Fez or Fes (/fɛz/; Arabic: فاس, romanizedfās) is a city in northern inland Morocco and the capital of the Fès-Meknès administrative region. It is the second largest city in Morocco, with a population of 1.11 million, according to the 2014 census. Located to the northwest of the Atlas Mountains, it is surrounded by hills and the old city is centered around the Fez River (Oued Fes) flowing from west to east. Fez has been called the "Mecca of the West" and the "Athens of Africa". It is also considered the spiritual and cultural capital of Morocco.

The facade of the University of al-Qarawiyyin
The gates of the Royal Palace
Looking out across the Medina of Fez
From the top down:
Al-Qarawiyyin Mosque/University, gates of the Royal Palace, and Fes el Bali a.k.a. the Medina of Fez.
Fez is located in Morocco
Location of Fez within Morocco
Fez is located in Africa
Fez (Africa)
Coordinates: (1,100,000) 34°02′36″N 05°00′12″W / 34.04333°N 5.00333°W / 34.04333; -5.00333
Country Morocco
Founded byIdrisid dynasty
 • MayorAbdeslam Bekkali
 • GovernorSaid Zniber
 • Urban
320 km2 (120 sq mi)
414 m (1,358 ft)
 • City1,112,072
 • Rank2nd in Morocco
 • Demonym
Time zoneUTC+1 (CET)
Area code+212 (53)
Official nameMedina of Fez
Criteriaiii, iv
Reference no.
RegionArab States

Founded under Idrisid rule during the 8th–9th centuries CE, Fez initially consisted of two autonomous and competing settlements. Successive waves of mainly Arab immigrants from Ifriqiya (Tunisia) and al-Andalus (Spain/Portugal) in the early 9th century gave the nascent city its Arab character. After the downfall of the Idrisid dynasty, other empires came and went until the 11th century when the Almoravid Sultan Yusuf ibn Tashfin united the two settlements into what is today's Fes el-Bali (lit.'Old Fes') quarter, a.k.a. Medina of Fez. Under Almoravid rule, the city gained a reputation for religious scholarship and mercantile activity.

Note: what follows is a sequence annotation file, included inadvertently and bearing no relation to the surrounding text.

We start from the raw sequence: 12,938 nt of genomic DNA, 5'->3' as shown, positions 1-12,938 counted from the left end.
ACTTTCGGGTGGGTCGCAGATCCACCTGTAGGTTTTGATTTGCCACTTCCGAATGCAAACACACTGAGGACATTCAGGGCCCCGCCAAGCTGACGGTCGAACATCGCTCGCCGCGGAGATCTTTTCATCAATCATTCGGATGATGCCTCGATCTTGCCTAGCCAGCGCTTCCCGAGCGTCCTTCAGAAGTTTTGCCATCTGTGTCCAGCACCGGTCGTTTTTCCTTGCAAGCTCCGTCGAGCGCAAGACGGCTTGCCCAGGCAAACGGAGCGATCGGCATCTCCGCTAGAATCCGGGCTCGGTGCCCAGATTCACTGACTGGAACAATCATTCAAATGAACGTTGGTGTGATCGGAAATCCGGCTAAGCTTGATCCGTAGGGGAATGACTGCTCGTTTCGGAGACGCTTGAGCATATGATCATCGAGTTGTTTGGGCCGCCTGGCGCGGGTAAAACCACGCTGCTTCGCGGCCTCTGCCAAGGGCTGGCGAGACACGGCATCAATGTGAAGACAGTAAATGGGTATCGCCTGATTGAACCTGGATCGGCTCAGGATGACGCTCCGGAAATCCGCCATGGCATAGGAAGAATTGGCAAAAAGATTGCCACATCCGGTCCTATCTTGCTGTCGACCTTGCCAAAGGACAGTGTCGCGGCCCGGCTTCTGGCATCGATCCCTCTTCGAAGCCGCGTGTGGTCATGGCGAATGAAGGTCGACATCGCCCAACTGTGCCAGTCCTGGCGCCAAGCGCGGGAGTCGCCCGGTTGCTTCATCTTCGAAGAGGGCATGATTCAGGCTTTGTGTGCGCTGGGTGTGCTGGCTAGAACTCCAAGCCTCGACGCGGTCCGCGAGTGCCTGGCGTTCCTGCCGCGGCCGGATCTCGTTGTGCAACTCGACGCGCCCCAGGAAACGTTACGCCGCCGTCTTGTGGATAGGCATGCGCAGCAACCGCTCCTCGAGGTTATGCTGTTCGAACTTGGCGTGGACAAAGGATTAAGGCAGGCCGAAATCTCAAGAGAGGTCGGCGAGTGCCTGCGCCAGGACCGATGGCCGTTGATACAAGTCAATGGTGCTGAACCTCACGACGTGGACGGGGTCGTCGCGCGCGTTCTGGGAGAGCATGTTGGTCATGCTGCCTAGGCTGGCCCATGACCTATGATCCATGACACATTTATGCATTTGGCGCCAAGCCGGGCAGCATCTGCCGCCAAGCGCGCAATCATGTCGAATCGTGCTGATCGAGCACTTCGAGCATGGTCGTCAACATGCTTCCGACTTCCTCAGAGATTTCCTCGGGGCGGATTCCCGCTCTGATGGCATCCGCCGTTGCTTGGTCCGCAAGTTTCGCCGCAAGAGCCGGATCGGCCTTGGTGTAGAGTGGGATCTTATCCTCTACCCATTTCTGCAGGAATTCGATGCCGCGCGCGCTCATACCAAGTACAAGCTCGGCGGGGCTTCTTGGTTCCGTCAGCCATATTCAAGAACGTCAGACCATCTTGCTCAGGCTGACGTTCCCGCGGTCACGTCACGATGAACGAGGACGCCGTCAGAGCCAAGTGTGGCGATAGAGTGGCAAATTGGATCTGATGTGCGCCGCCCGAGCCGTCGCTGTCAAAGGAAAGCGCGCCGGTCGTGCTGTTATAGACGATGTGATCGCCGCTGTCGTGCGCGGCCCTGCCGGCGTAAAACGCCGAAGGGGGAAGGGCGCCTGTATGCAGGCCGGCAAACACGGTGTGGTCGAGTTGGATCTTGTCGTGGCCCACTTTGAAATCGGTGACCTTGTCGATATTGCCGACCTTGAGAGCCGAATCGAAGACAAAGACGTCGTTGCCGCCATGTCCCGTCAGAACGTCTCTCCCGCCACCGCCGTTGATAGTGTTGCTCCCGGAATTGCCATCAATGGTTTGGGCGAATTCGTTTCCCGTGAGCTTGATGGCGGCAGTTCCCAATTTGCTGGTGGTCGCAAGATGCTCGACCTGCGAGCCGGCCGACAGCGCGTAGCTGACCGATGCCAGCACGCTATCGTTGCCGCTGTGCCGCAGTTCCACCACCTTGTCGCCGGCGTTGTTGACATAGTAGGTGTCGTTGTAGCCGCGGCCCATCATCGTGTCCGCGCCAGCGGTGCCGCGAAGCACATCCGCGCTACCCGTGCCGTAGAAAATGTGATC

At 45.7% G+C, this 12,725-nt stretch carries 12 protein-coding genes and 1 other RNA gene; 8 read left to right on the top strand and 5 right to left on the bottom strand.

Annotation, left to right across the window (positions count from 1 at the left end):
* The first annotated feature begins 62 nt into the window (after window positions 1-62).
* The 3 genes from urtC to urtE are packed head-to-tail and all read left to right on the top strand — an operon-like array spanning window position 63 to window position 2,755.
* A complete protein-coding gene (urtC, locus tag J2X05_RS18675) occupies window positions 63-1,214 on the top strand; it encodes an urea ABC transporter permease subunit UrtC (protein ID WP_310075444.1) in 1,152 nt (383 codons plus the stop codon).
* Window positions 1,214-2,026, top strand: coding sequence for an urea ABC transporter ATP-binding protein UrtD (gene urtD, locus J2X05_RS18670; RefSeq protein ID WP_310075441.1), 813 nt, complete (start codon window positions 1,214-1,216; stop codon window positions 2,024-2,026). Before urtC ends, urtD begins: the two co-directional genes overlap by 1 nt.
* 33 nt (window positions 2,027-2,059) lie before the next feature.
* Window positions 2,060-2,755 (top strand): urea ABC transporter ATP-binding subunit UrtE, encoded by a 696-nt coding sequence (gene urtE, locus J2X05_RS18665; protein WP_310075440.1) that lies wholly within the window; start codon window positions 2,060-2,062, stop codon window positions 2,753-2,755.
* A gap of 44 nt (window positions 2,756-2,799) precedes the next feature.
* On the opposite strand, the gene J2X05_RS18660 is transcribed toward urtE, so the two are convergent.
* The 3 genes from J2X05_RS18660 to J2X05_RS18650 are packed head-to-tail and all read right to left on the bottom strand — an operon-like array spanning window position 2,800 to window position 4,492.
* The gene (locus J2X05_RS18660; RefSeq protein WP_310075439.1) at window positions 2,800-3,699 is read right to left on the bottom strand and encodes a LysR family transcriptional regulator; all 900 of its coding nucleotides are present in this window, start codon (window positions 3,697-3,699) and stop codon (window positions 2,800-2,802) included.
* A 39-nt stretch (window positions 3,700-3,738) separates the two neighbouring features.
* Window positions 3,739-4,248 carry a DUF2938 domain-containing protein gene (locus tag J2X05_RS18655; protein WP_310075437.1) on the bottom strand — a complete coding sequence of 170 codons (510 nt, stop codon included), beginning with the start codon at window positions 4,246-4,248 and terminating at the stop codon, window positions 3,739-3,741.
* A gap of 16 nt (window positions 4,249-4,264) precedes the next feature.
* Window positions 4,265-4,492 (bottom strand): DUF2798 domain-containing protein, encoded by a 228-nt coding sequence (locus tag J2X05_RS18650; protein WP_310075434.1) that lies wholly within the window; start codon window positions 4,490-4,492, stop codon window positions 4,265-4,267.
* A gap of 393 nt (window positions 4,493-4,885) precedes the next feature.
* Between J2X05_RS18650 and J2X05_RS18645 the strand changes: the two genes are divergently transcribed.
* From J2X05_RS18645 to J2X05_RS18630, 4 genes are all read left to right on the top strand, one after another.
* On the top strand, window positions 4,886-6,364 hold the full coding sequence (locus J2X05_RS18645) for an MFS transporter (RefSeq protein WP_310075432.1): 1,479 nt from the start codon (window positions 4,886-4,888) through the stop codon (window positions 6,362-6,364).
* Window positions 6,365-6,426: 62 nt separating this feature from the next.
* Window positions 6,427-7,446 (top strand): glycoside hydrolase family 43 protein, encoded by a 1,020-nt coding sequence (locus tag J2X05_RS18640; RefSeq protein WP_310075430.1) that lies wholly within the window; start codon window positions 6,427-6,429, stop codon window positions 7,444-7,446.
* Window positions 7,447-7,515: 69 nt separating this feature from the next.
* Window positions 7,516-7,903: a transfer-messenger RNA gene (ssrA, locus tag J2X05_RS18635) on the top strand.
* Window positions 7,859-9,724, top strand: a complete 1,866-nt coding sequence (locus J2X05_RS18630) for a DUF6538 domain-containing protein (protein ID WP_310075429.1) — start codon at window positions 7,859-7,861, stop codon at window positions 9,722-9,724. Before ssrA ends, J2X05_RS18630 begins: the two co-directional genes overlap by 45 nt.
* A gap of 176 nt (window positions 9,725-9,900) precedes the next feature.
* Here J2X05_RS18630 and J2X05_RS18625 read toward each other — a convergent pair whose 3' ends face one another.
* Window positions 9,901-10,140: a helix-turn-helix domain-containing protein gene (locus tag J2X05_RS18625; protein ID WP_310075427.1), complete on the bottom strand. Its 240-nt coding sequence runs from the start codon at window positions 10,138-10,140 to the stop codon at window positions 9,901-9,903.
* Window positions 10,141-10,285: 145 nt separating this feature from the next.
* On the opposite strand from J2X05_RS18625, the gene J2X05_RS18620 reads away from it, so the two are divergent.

Fez reached its zenith in the Marinid era (13th–15th centuries), regaining its status as political capital. Numerous new madrasas and mosques were constructed, many of which survive today, while other structures were restored. These buildings are counted among the hallmarks of Moorish and Moroccan architectural styles. In 1276 the Marinid sultan Abu Yusuf Yaqub also founded the royal administrative district of Fes Jdid (lit.'New Fez'), where the Royal Palace (Dar al-Makhzen) is still located today, to which extensive gardens were later added. During this period the Jewish population of the city grew and the Mellah (Jewish quarter) was formed on the south side of this new district. After the overthrow of the Marinid dynasty, the growth of Fez stalled and the city subsequently competed with Marrakesh for political and cultural influence. It became the capital again under the 'Alawi dynasty up until 1912.

The city consists of two old medina quarters, Fes el-Bali and Fes Jdid, and the much larger modern urban Ville Nouvelle area founded during the French colonial era. The Medina of Fez is listed as a World Heritage Site and is one of the world's largest and oldest urban pedestrian zones (car-free areas). It contains the University of al-Qarawiyyin which was founded in 857 and is the oldest continuously functioning institute of higher education in the world. It also contains the Chouara Tannery from the 11th century, one of the oldest tanneries in the world.